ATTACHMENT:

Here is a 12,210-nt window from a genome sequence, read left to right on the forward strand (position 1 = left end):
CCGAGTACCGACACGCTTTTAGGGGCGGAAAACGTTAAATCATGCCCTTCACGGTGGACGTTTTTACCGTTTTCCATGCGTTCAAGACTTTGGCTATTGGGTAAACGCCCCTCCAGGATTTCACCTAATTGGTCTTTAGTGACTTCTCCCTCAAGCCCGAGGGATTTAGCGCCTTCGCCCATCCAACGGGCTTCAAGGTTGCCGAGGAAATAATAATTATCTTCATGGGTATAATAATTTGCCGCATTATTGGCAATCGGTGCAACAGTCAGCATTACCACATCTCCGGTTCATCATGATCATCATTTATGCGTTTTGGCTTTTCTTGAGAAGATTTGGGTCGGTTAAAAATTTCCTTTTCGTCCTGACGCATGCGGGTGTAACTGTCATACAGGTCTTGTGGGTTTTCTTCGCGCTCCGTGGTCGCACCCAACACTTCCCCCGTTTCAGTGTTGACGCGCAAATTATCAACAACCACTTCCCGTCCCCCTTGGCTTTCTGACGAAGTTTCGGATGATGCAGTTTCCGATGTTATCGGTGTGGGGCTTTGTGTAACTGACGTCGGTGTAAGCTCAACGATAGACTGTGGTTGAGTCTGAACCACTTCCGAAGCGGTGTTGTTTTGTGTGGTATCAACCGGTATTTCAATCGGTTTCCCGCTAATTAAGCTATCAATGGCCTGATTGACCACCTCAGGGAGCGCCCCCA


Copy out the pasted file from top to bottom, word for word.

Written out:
Here is a 12,210-nt window from a genome sequence, read left to right on the forward strand (position 1 = left end):
CCGAGTACCGACACGCTTTTAGGGGCGGAAAACGTTAAATCATGCCCTTCACGGTGGACGTTTTTACCGTTTTCCATGCGTTCAAGACTTTGGCTATTGGGTAAACGCCCCTCCAGGATTTCACCTAATTGGTCTTTAGTGACTTCTCCCTCAAGCCCGAGGGATTTAGCGCCTTCGCCCATCCAACGGGCTTCAAGGTTGCCGAGGAAATAATAATTATCTTCATGGGTATAATAATTTGCCGCATTATTGGCAATCGGTGCAACAGTCAGCATTACCACATCTCCGGTTCATCATGATCATCATTTATGCGTTTTGGCTTTTCTTGAGAAGATTTGGGTCGGTTAAAAATTTCCTTTTCGTCCTGACGCATGCGGGTGTAACTGTCATACAGGTCTTGTGGGTTTTCTTCGCGCTCCGTGGTCGCACCCAACACTTCCCCCGTTTCAGTGTTGACGCGCAAATTATCAACAACCACTTCCCGTCCCCCTTGGCTTTCTGACGAAGTTTCGGATGATGCAGTTTCCGATGTTATCGGTGTGGGGCTTTGTGTAACTGACGTCGGTGTAAGCTCAACGATAGACTGTGGTTGAGTCTGAACCACTTCCGAAGCGGTGTTGTTTTGTGTGGTATCAACCGGTATTTCAATCGGTTTCCCGCTAATTAAGCTATCAATGGCCTGATTGACCACCTCAGGGAGCGCCCCCA